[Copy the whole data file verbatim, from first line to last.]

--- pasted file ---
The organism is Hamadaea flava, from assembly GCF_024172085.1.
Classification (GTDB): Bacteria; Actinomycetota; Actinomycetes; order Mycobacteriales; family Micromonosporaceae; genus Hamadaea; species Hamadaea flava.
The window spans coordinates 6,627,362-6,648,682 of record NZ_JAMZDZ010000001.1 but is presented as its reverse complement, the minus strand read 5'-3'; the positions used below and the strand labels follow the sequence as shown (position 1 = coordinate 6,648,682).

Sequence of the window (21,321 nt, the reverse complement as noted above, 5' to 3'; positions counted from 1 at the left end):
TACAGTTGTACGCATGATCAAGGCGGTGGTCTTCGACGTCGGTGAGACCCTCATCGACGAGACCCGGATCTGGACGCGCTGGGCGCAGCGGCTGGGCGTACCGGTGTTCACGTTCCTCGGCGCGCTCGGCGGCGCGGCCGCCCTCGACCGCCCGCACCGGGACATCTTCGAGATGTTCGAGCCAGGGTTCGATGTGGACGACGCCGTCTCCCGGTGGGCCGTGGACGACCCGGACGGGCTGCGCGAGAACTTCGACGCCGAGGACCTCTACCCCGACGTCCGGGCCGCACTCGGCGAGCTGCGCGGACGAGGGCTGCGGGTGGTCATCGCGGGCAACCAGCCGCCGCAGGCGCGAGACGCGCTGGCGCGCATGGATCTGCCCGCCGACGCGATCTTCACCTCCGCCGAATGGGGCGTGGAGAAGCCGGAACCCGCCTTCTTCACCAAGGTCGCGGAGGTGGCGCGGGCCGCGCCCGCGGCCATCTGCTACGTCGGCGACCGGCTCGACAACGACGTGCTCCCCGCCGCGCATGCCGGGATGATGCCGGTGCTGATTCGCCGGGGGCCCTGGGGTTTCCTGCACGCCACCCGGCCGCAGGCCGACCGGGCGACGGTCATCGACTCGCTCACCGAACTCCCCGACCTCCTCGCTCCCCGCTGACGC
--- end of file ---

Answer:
The organism is Hamadaea flava, from assembly GCF_024172085.1.
Classification (GTDB): Bacteria; Actinomycetota; Actinomycetes; order Mycobacteriales; family Micromonosporaceae; genus Hamadaea; species Hamadaea flava.
The window spans coordinates 6,627,362-6,648,682 of record NZ_JAMZDZ010000001.1 but is presented as its reverse complement, the minus strand read 5'-3'; the positions used below and the strand labels follow the sequence as shown (position 1 = coordinate 6,648,682).

Sequence of the window (21,321 nt, the reverse complement as noted above, 5' to 3'; positions counted from 1 at the left end):
TACAGTTGTACGCATGATCAAGGCGGTGGTCTTCGACGTCGGTGAGACCCTCATCGACGAGACCCGGATCTGGACGCGCTGGGCGCAGCGGCTGGGCGTACCGGTGTTCACGTTCCTCGGCGCGCTCGGCGGCGCGGCCGCCCTCGACCGCCCGCACCGGGACATCTTCGAGATGTTCGAGCCAGGGTTCGATGTGGACGACGCCGTCTCCCGGTGGGCCGTGGACGACCCGGACGGGCTGCGCGAGAACTTCGACGCCGAGGACCTCTACCCCGACGTCCGGGCCGCACTCGGCGAGCTGCGCGGACGAGGGCTGCGGGTGGTCATCGCGGGCAACCAGCCGCCGCAGGCGCGAGACGCGCTGGCGCGCATGGATCTGCCCGCCGACGCGATCTTCACCTCCGCCGAATGGGGCGTGGAGAAGCCGGAACCCGCCTTCTTCACCAAGGTCGCGGAGGTGGCGCGGGCCGCGCCCGCGGCCATCTGCTACGTCGGCGACCGGCTCGACAACGACGTGCTCCCCGCCGCGCATGCCGGGATGATGCCGGTGCTGATTCGCCGGGGGCCCTGGGGTTTCCTGCACGCCACCCGGCCGCAGGCCGACCGGGCGACGGTCATCGACTCGCTCACCGAACTCCCCGACCTCCTCGCTCCCCGCTGACGC